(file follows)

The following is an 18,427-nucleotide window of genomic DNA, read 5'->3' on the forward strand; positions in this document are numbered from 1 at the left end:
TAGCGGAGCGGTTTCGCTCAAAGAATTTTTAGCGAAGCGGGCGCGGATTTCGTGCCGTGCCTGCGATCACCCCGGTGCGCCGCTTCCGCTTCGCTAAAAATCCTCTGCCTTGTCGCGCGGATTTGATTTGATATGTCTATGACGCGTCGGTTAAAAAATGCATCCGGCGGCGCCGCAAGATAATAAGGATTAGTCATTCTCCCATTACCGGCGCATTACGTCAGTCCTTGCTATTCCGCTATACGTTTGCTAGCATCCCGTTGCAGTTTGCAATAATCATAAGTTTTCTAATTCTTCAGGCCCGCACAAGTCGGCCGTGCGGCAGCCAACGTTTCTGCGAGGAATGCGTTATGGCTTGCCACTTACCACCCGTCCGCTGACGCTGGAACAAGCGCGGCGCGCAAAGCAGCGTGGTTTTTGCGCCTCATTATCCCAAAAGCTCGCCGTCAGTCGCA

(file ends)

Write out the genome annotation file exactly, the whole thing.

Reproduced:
The following is an 18,427-nucleotide window of genomic DNA, read 5'->3' on the forward strand; positions in this document are numbered from 1 at the left end:
TAGCGGAGCGGTTTCGCTCAAAGAATTTTTAGCGAAGCGGGCGCGGATTTCGTGCCGTGCCTGCGATCACCCCGGTGCGCCGCTTCCGCTTCGCTAAAAATCCTCTGCCTTGTCGCGCGGATTTGATTTGATATGTCTATGACGCGTCGGTTAAAAAATGCATCCGGCGGCGCCGCAAGATAATAAGGATTAGTCATTCTCCCATTACCGGCGCATTACGTCAGTCCTTGCTATTCCGCTATACGTTTGCTAGCATCCCGTTGCAGTTTGCAATAATCATAAGTTTTCTAATTCTTCAGGCCCGCACAAGTCGGCCGTGCGGCAGCCAACGTTTCTGCGAGGAATGCGTTATGGCTTGCCACTTACCACCCGTCCGCTGACGCTGGAACAAGCGCGGCGCGCAAAGCAGCGTGGTTTTTGCGCCTCATTATCCCAAAAGCTCGCCGTCAGTCGCA